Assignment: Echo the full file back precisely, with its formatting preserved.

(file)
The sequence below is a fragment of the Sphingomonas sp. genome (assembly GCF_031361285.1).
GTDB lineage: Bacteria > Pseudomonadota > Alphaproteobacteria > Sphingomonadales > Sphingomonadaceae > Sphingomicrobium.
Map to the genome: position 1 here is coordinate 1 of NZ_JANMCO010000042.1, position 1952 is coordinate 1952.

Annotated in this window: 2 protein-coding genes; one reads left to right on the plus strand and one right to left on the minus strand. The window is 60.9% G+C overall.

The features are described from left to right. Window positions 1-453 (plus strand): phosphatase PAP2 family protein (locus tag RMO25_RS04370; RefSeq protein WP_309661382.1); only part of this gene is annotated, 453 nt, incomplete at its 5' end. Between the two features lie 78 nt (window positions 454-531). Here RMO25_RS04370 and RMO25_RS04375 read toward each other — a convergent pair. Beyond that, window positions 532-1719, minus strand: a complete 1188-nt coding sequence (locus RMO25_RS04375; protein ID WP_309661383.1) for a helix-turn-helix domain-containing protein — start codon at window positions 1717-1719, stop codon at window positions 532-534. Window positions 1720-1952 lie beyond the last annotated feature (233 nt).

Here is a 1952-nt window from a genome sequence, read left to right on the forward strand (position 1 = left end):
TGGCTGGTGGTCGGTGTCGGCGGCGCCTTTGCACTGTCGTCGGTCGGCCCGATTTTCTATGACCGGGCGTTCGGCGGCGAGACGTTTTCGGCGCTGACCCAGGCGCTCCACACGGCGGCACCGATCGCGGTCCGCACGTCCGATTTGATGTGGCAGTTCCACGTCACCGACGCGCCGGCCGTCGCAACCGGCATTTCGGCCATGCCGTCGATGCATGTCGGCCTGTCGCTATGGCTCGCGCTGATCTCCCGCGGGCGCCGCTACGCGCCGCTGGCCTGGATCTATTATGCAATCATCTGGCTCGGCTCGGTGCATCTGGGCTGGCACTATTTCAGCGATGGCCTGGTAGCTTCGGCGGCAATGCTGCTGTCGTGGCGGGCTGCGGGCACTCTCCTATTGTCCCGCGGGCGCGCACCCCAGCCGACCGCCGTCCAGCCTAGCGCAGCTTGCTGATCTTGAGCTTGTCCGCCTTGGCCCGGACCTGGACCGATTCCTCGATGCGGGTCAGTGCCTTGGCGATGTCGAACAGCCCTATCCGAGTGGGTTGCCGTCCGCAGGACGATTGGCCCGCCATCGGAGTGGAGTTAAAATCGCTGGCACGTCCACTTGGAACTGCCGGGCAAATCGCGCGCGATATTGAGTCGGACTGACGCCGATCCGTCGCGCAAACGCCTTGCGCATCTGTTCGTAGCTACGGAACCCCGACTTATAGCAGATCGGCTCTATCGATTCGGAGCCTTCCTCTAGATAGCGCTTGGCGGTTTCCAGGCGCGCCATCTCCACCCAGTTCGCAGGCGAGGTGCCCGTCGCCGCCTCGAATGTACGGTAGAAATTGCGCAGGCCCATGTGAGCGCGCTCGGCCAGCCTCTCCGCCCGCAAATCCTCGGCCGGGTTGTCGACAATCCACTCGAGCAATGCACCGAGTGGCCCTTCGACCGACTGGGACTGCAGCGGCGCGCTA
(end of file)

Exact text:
The sequence below is a fragment of the Sphingomonas sp. genome (assembly GCF_031361285.1).
GTDB lineage: Bacteria > Pseudomonadota > Alphaproteobacteria > Sphingomonadales > Sphingomonadaceae > Sphingomicrobium.
Map to the genome: position 1 here is coordinate 1 of NZ_JANMCO010000042.1, position 1952 is coordinate 1952.

Annotated in this window: 2 protein-coding genes; one reads left to right on the plus strand and one right to left on the minus strand. The window is 60.9% G+C overall.

The features are described from left to right. Window positions 1-453 (plus strand): phosphatase PAP2 family protein (locus tag RMO25_RS04370; RefSeq protein WP_309661382.1); only part of this gene is annotated, 453 nt, incomplete at its 5' end. Between the two features lie 78 nt (window positions 454-531). Here RMO25_RS04370 and RMO25_RS04375 read toward each other — a convergent pair. Beyond that, window positions 532-1719, minus strand: a complete 1188-nt coding sequence (locus RMO25_RS04375; protein ID WP_309661383.1) for a helix-turn-helix domain-containing protein — start codon at window positions 1717-1719, stop codon at window positions 532-534. Window positions 1720-1952 lie beyond the last annotated feature (233 nt).

Here is a 1952-nt window from a genome sequence, read left to right on the forward strand (position 1 = left end):
TGGCTGGTGGTCGGTGTCGGCGGCGCCTTTGCACTGTCGTCGGTCGGCCCGATTTTCTATGACCGGGCGTTCGGCGGCGAGACGTTTTCGGCGCTGACCCAGGCGCTCCACACGGCGGCACCGATCGCGGTCCGCACGTCCGATTTGATGTGGCAGTTCCACGTCACCGACGCGCCGGCCGTCGCAACCGGCATTTCGGCCATGCCGTCGATGCATGTCGGCCTGTCGCTATGGCTCGCGCTGATCTCCCGCGGGCGCCGCTACGCGCCGCTGGCCTGGATCTATTATGCAATCATCTGGCTCGGCTCGGTGCATCTGGGCTGGCACTATTTCAGCGATGGCCTGGTAGCTTCGGCGGCAATGCTGCTGTCGTGGCGGGCTGCGGGCACTCTCCTATTGTCCCGCGGGCGCGCACCCCAGCCGACCGCCGTCCAGCCTAGCGCAGCTTGCTGATCTTGAGCTTGTCCGCCTTGGCCCGGACCTGGACCGATTCCTCGATGCGGGTCAGTGCCTTGGCGATGTCGAACAGCCCTATCCGAGTGGGTTGCCGTCCGCAGGACGATTGGCCCGCCATCGGAGTGGAGTTAAAATCGCTGGCACGTCCACTTGGAACTGCCGGGCAAATCGCGCGCGATATTGAGTCGGACTGACGCCGATCCGTCGCGCAAACGCCTTGCGCATCTGTTCGTAGCTACGGAACCCCGACTTATAGCAGATCGGCTCTATCGATTCGGAGCCTTCCTCTAGATAGCGCTTGGCGGTTTCCAGGCGCGCCATCTCCACCCAGTTCGCAGGCGAGGTGCCCGTCGCCGCCTCGAATGTACGGTAGAAATTGCGCAGGCCCATGTGAGCGCGCTCGGCCAGCCTCTCCGCCCGCAAATCCTCGGCCGGGTTGTCGACAATCCACTCGAGCAATGCACCGAGTGGCCCTTCGACCGACTGGGACTGCAGCGGCGCGCTA